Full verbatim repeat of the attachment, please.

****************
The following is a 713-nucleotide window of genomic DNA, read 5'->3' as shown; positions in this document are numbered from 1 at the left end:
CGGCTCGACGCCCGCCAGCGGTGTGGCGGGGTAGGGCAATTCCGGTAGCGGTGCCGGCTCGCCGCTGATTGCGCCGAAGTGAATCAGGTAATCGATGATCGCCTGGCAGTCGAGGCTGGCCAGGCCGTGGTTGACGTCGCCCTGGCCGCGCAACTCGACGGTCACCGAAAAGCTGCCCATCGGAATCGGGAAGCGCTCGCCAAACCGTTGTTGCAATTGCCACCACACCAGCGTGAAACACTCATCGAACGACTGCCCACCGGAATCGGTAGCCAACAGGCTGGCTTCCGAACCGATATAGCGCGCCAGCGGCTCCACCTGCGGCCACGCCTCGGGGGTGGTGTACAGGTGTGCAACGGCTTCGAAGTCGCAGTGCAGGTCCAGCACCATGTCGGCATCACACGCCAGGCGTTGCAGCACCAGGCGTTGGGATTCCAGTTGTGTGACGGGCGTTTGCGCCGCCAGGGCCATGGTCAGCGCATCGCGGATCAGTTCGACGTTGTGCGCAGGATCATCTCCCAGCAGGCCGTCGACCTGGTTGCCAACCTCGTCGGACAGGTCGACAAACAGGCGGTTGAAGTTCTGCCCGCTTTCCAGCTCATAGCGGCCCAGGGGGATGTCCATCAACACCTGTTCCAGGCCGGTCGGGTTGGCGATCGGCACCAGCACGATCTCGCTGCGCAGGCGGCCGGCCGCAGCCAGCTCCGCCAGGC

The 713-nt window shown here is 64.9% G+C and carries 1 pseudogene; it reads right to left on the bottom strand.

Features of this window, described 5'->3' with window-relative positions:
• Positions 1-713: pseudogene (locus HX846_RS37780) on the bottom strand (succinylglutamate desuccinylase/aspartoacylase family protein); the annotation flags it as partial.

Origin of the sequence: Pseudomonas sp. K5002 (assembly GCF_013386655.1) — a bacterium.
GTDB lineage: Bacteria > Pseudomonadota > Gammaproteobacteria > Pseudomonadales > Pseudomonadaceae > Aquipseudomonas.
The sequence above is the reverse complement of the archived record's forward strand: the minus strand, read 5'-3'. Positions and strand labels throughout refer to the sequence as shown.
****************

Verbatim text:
The following is a 713-nucleotide window of genomic DNA, read 5'->3' as shown; positions in this document are numbered from 1 at the left end:
CGGCTCGACGCCCGCCAGCGGTGTGGCGGGGTAGGGCAATTCCGGTAGCGGTGCCGGCTCGCCGCTGATTGCGCCGAAGTGAATCAGGTAATCGATGATCGCCTGGCAGTCGAGGCTGGCCAGGCCGTGGTTGACGTCGCCCTGGCCGCGCAACTCGACGGTCACCGAAAAGCTGCCCATCGGAATCGGGAAGCGCTCGCCAAACCGTTGTTGCAATTGCCACCACACCAGCGTGAAACACTCATCGAACGACTGCCCACCGGAATCGGTAGCCAACAGGCTGGCTTCCGAACCGATATAGCGCGCCAGCGGCTCCACCTGCGGCCACGCCTCGGGGGTGGTGTACAGGTGTGCAACGGCTTCGAAGTCGCAGTGCAGGTCCAGCACCATGTCGGCATCACACGCCAGGCGTTGCAGCACCAGGCGTTGGGATTCCAGTTGTGTGACGGGCGTTTGCGCCGCCAGGGCCATGGTCAGCGCATCGCGGATCAGTTCGACGTTGTGCGCAGGATCATCTCCCAGCAGGCCGTCGACCTGGTTGCCAACCTCGTCGGACAGGTCGACAAACAGGCGGTTGAAGTTCTGCCCGCTTTCCAGCTCATAGCGGCCCAGGGGGATGTCCATCAACACCTGTTCCAGGCCGGTCGGGTTGGCGATCGGCACCAGCACGATCTCGCTGCGCAGGCGGCCGGCCGCAGCCAGCTCCGCCAGGC

The 713-nt window shown here is 64.9% G+C and carries 1 pseudogene; it reads right to left on the bottom strand.

Features of this window, described 5'->3' with window-relative positions:
• Positions 1-713: pseudogene (locus HX846_RS37780) on the bottom strand (succinylglutamate desuccinylase/aspartoacylase family protein); the annotation flags it as partial.

Origin of the sequence: Pseudomonas sp. K5002 (assembly GCF_013386655.1) — a bacterium.
GTDB lineage: Bacteria > Pseudomonadota > Gammaproteobacteria > Pseudomonadales > Pseudomonadaceae > Aquipseudomonas.
The sequence above is the reverse complement of the archived record's forward strand: the minus strand, read 5'-3'. Positions and strand labels throughout refer to the sequence as shown.